Review for Escape From Planet Earth
I am so far removed from my childhood at this point that I have no way of telling what is a good kids’ movie and what isn’t. They all seem to follow the same templates though, adventure stories made as 3D CG animations, with ‘name’ voice casts, and plenty of ‘wink to the screen’ humour to keep the adults interested while the kids marvel at the pretty colours. The bottom line only becomes clear when they premiere on TV. Are they there just after the Queen’s speech on Christmas Day on BBC1 (a slot traditionally owned by Pixar), or will they be shunted to BBC2 on a random Sunday morning somewhere in October? It’s October now; let’s see if I picked the right time to watch Escape From Planet Earth, or if I should have left it till Yule?
Brothers Scorch and Gary Supernova are a great team. Scorch is the lantern-jawed hero adventurer astronaut who travels through the universe derring-do all the way; while Gary backs him up at mission control. Alas the accolades and the respect go the way that you probably expect, with fans adulating Scorch, while Gary gets sidelined as a geek.
Then one day, as their brotherly relationship is falling apart, a distress call comes in from the Dark Planet, a world from which no adventurer has ever returned. Scorch thinks that he can handle the mission alone without Gary’s back-up, but the last they see of Scorch is him being captured. It’s up to Gary to save his brother and the day but he too lands in deep trouble and the middle of a galactic conspiracy. Captured and taken to Area 51, it’s up to Gary to escape from planet Earth.
This is a 3D/2D release with both versions on one disc. For the purposes of this review I watched the 2D version. Although I’m hard pressed to explain why the runtime of the film is just over 84 minutes when the BBFC website has it at 89. As far as I can tell, nothing is egregiously absent, and there are no plot holes suggesting five minutes of cuts, and it’s certainly not PAL speedup!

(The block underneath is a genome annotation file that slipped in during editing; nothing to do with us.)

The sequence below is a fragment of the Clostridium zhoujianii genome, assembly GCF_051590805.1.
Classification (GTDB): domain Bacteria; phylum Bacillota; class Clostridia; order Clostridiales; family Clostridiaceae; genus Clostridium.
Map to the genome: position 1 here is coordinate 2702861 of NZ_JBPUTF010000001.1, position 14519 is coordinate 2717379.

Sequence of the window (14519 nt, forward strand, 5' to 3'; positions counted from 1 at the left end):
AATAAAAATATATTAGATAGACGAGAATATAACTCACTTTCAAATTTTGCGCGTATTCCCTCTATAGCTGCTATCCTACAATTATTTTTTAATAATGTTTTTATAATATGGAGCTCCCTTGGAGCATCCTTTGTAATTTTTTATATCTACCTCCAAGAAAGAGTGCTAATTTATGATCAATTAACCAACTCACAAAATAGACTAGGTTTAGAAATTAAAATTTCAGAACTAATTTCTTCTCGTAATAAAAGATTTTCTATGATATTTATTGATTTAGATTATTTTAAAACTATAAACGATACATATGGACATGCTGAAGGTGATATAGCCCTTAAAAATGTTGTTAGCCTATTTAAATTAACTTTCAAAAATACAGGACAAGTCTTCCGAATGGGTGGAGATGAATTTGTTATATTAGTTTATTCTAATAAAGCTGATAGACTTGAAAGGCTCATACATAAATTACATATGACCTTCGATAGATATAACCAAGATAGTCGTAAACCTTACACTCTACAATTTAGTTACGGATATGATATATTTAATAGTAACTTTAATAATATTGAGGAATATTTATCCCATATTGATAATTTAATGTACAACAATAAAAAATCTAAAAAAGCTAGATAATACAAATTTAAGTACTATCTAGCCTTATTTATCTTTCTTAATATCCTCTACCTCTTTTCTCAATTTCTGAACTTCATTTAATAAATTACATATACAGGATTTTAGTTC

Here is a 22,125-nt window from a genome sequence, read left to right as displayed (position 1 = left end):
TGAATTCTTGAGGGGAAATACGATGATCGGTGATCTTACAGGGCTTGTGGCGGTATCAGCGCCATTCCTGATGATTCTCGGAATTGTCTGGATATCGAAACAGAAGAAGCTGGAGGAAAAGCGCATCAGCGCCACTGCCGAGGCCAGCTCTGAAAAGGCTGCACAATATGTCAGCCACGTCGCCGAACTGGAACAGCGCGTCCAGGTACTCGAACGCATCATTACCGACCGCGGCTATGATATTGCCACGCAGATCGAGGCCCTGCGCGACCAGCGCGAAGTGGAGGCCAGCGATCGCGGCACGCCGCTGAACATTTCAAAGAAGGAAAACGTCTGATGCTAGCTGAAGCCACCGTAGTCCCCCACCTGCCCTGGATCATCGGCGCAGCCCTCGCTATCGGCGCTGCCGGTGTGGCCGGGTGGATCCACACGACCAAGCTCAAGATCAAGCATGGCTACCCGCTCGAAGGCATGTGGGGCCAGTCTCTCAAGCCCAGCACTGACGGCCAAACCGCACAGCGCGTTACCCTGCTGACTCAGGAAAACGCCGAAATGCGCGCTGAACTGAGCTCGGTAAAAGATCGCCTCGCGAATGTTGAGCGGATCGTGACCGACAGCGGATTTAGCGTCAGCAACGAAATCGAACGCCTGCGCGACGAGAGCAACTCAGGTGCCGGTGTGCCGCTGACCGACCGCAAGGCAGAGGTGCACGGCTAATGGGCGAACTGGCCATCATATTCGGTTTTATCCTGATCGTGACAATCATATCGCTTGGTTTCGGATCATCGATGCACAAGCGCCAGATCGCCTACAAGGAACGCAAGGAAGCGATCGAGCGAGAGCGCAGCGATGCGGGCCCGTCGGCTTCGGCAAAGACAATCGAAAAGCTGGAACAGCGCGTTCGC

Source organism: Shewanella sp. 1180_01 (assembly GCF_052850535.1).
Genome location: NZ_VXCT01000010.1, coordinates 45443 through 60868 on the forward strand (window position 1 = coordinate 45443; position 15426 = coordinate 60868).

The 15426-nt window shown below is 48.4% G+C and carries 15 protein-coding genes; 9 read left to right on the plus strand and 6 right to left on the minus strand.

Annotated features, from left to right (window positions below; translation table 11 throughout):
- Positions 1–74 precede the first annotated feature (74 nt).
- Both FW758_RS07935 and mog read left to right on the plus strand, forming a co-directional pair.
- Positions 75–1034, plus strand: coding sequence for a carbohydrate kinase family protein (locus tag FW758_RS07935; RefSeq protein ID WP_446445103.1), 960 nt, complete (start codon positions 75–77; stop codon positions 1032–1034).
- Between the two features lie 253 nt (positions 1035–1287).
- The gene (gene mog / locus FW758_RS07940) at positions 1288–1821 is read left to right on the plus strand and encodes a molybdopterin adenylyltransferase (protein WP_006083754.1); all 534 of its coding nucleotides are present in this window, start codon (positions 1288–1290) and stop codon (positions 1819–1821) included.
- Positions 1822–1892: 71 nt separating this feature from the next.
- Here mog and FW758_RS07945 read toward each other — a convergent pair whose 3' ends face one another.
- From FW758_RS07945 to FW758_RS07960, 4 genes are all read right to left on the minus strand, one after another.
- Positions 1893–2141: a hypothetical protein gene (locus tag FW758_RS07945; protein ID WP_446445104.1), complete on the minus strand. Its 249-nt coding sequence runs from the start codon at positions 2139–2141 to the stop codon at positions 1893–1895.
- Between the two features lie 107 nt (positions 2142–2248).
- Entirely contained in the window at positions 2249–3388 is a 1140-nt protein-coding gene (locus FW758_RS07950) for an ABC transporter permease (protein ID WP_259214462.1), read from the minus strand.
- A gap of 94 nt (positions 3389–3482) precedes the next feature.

According to the blurb on the case, the 2D version is presented in 2.40:1 widescreen 1080p and the 3D is in 2.35:1. I guess this means that this disc doesn’t use the expediency of just using one eye’s image as the 2D presentation, but genuinely has the film on the disc twice. The image is as clear and as pristine as you might expect from a 3D CG animation. Detail levels are great, colours are impressive, and the animation is smooth. However I did notice some digital banding in darker scenes that was less impressive.
The sole audio track on the disc is a DTS-HD MA 5.1 Surround English track with optional English subtitles. The audio is great, the action comes across well on the surround soundstage, and the dialogue is clear throughout. The actors are well suited to their roles, although Ricky Gervais does pop up in the oddest of places. About the only nit I have to pick is with the overdose of boy band warbling that passes for a music soundtrack in this film.
You get one disc in a BD Amaray, wrapped in an o-card slipcover. The disc autoplays trailers for Planet 51, Animals United, and The Harry Hill Movie before booting to an animated menu.
On the disc are the following extras.